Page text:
Watershed Guardians

A rigorous water source protection program allows Syracuse to avoid filtration and save millions of dollars annually.
Watershed Guardians
Mike Lynn

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The City of Syracuse, N.Y., enjoys the benefits of avoiding drinking water filtration, thanks to great source water quality from Skaneateles Lake and a unique and comprehensive watershed protection program. The city saves millions in operating costs annually because it is not required to filter its water.

Through 450 miles of distribution piping, Syracuse delivers an average of 38 mgd to its 145,000 citizens. If the lake elevation falls below Skaneateles Lake Drawdown Guideline Levels, as outlined in the U.S. EPA filtration avoidance criteria, the city has access to Lake Ontario through an agreement with the Metropolitan Water Board.

For safety, the city stores five days of water in three reservoirs totaling 208 million gallons. Since most of the city lies 400 feet below the Skaneateles lake level, distribution is mainly by gravity. Skaneateles Lake is one of few surface water sources in the nation approved as an unfiltered water supply for a medium-sized city. At the treatment plant in the Town of Skaneateles, chlorine is used for disinfection and hydrofluorosilicic acid to maintain fluoride levels.

Additional treatment includes rechlorination at city reservoirs to ensure a chlorine residual throughout the distribution system. Copper sulfate is applied to a reservoir when necessary to control algae growth, and orthophosphate is added to minimize lead.

"We are very lucky to have a great source of water," says Mike Lynn, water plant manager. "The residents know what they've got, too. We don't need to do a lot to it because people work together to prevent pollution from getting into the water. Without keeping the water source clean, we would have the barrier of a filtration plant."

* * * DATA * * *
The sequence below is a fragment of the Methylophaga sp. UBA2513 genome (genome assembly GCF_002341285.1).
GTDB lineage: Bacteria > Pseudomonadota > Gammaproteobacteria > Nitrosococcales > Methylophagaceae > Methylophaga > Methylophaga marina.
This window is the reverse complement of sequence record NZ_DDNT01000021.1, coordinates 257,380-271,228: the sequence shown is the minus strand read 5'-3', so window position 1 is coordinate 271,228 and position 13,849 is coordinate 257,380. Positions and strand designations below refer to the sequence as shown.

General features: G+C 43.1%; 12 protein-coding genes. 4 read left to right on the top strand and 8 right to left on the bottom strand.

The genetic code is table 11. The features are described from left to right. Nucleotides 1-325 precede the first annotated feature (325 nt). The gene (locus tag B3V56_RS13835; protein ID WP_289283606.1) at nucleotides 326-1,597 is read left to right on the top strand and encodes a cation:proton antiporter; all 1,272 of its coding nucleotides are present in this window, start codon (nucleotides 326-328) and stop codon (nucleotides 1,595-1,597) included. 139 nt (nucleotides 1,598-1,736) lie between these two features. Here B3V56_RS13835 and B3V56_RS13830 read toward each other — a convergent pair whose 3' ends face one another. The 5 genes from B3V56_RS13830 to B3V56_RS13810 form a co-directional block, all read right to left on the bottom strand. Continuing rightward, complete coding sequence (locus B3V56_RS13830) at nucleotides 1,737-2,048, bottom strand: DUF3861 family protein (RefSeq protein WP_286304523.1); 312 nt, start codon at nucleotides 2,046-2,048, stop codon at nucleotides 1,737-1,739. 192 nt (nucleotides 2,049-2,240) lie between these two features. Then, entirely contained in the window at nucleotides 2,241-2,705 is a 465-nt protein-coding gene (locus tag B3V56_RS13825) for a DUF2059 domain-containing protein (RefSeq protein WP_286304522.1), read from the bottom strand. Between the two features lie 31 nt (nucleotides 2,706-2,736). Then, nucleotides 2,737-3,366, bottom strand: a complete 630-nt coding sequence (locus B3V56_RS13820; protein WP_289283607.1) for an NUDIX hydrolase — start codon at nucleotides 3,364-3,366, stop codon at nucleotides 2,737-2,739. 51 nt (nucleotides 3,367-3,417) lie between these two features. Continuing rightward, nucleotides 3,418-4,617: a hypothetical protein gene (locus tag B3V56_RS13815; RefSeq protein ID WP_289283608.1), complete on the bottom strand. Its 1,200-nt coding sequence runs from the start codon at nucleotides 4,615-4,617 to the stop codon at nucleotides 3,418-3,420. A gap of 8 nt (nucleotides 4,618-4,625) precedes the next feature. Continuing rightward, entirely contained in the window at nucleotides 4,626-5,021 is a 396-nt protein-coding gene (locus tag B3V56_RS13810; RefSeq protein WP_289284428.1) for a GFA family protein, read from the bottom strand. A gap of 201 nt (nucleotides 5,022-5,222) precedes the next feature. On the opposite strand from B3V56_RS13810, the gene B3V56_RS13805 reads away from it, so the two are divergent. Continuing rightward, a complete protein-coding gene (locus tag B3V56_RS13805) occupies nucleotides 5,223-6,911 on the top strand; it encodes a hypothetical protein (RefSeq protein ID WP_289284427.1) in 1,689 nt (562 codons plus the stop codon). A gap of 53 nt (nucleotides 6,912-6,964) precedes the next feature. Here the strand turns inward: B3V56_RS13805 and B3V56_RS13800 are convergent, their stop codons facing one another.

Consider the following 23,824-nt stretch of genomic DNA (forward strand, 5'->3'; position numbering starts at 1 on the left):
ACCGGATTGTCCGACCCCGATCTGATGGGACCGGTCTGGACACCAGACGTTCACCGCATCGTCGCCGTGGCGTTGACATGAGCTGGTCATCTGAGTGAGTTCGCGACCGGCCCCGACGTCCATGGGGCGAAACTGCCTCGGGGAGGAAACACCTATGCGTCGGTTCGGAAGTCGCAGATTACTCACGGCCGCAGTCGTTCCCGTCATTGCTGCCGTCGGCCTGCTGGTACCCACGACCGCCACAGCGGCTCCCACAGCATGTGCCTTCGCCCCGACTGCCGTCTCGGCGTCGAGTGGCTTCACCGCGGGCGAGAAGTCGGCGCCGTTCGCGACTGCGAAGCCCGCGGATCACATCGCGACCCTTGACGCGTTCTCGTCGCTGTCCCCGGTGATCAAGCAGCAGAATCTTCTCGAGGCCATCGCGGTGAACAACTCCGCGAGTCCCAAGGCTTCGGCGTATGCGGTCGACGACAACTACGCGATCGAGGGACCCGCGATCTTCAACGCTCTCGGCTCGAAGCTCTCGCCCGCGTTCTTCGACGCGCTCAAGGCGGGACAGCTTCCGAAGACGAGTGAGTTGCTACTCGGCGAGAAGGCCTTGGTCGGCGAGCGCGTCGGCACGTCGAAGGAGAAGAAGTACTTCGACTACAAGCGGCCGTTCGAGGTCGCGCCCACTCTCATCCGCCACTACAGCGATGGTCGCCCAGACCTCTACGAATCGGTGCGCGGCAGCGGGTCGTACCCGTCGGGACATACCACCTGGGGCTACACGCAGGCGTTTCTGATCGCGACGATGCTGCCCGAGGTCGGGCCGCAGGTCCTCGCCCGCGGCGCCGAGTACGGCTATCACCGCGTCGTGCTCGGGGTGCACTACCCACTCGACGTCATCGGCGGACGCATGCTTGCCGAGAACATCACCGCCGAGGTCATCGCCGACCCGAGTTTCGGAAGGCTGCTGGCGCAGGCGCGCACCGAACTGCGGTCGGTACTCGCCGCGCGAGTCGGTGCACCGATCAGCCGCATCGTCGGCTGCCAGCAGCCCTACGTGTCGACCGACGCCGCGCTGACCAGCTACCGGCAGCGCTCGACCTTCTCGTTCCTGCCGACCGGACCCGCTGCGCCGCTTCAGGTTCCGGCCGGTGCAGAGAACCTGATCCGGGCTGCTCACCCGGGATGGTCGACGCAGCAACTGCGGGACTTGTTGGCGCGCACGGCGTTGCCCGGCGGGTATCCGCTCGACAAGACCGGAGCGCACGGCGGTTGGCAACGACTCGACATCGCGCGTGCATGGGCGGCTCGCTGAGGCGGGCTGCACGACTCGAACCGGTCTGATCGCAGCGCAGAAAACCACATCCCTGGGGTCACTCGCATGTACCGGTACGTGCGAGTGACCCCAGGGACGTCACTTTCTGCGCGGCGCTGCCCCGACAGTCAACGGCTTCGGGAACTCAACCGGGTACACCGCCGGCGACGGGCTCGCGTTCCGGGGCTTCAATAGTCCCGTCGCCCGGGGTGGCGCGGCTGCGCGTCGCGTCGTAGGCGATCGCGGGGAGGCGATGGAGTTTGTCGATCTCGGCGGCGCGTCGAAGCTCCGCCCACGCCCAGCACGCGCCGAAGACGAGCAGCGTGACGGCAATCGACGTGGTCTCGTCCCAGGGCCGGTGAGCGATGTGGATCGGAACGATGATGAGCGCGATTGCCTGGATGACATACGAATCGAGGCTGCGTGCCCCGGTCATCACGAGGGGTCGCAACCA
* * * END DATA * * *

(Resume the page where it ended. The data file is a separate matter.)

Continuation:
Filtration avoidance

In June 2004, Syracuse received a filtration waiver from the EPA that remains in effect indefinitely, so long as the city maintains its water quality within strict limits. To comply with filtration avoidance mandates, the city rigorously monitors and tests the water. Water plant operators collect samples for coliform bacteria five times weekly in 50 locations in the distribution system — a total of 3,198 samples per year.

Online systems at the plant continuously monitor incoming water for turbidity and residual chlorine. Alarms are set to alert operators 24 hours a day to any potential turbidity or residual chlorine concerns.

Required quarterly sampling is performed for volatile organic compounds, pesticides and disinfection byproducts. Giardia and Cryptosporidium are monitored monthly. All water samples are tested at New York State certified laboratories. Under an EPA mandate, construction is underway on UV disinfection facilities at two reservoirs to neutralize Cryptosporidium. The facilities will be online by 2014 and will cost nearly $20 million to build.

Without a filtration avoidance waiver, Syracuse would have to build and operate a filtration plant. A 1996 filtration study prepared for the city estimated the construction cost at $60 million. The annual operation and maintenance cost was estimated at $4 million, versus the water plant's current operating budget of $1 million.

Protecting the watershed